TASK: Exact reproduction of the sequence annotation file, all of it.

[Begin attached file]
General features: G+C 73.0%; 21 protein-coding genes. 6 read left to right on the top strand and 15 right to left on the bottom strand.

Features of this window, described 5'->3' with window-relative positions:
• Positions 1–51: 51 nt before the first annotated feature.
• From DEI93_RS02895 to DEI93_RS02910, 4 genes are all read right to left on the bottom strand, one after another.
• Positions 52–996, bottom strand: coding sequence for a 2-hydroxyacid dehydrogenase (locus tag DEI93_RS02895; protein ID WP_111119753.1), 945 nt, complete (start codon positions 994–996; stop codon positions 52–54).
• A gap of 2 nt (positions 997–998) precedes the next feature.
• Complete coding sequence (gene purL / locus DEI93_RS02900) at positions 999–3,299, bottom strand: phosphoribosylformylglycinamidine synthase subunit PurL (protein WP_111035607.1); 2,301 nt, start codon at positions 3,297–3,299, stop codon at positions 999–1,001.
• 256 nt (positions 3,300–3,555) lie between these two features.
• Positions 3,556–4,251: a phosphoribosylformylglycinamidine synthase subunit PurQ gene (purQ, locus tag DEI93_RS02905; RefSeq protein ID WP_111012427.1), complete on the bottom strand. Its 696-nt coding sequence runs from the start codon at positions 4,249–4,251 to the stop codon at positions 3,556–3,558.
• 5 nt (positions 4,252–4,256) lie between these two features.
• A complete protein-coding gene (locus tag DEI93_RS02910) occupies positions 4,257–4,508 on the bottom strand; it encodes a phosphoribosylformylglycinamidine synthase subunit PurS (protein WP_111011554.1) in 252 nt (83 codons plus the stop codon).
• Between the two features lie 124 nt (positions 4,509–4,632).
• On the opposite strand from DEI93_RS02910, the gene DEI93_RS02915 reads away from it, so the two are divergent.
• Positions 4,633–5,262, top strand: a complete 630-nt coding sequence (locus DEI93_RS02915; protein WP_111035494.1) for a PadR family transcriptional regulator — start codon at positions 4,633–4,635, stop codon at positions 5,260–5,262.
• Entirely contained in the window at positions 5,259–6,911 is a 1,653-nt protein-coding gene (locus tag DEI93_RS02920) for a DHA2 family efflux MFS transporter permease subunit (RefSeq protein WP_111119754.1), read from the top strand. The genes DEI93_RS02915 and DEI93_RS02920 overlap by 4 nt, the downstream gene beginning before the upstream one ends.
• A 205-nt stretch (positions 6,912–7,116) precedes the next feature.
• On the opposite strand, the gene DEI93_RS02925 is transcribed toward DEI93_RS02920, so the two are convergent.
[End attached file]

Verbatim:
General features: G+C 73.0%; 21 protein-coding genes. 6 read left to right on the top strand and 15 right to left on the bottom strand.

Features of this window, described 5'->3' with window-relative positions:
• Positions 1–51: 51 nt before the first annotated feature.
• From DEI93_RS02895 to DEI93_RS02910, 4 genes are all read right to left on the bottom strand, one after another.
• Positions 52–996, bottom strand: coding sequence for a 2-hydroxyacid dehydrogenase (locus tag DEI93_RS02895; protein ID WP_111119753.1), 945 nt, complete (start codon positions 994–996; stop codon positions 52–54).
• A gap of 2 nt (positions 997–998) precedes the next feature.
• Complete coding sequence (gene purL / locus DEI93_RS02900) at positions 999–3,299, bottom strand: phosphoribosylformylglycinamidine synthase subunit PurL (protein WP_111035607.1); 2,301 nt, start codon at positions 3,297–3,299, stop codon at positions 999–1,001.
• 256 nt (positions 3,300–3,555) lie between these two features.
• Positions 3,556–4,251: a phosphoribosylformylglycinamidine synthase subunit PurQ gene (purQ, locus tag DEI93_RS02905; RefSeq protein ID WP_111012427.1), complete on the bottom strand. Its 696-nt coding sequence runs from the start codon at positions 4,249–4,251 to the stop codon at positions 3,556–3,558.
• 5 nt (positions 4,252–4,256) lie between these two features.
• A complete protein-coding gene (locus tag DEI93_RS02910) occupies positions 4,257–4,508 on the bottom strand; it encodes a phosphoribosylformylglycinamidine synthase subunit PurS (protein WP_111011554.1) in 252 nt (83 codons plus the stop codon).
• Between the two features lie 124 nt (positions 4,509–4,632).
• On the opposite strand from DEI93_RS02910, the gene DEI93_RS02915 reads away from it, so the two are divergent.
• Positions 4,633–5,262, top strand: a complete 630-nt coding sequence (locus DEI93_RS02915; protein WP_111035494.1) for a PadR family transcriptional regulator — start codon at positions 4,633–4,635, stop codon at positions 5,260–5,262.
• Entirely contained in the window at positions 5,259–6,911 is a 1,653-nt protein-coding gene (locus tag DEI93_RS02920) for a DHA2 family efflux MFS transporter permease subunit (RefSeq protein WP_111119754.1), read from the top strand. The genes DEI93_RS02915 and DEI93_RS02920 overlap by 4 nt, the downstream gene beginning before the upstream one ends.
• A 205-nt stretch (positions 6,912–7,116) precedes the next feature.
• On the opposite strand, the gene DEI93_RS02925 is transcribed toward DEI93_RS02920, so the two are convergent.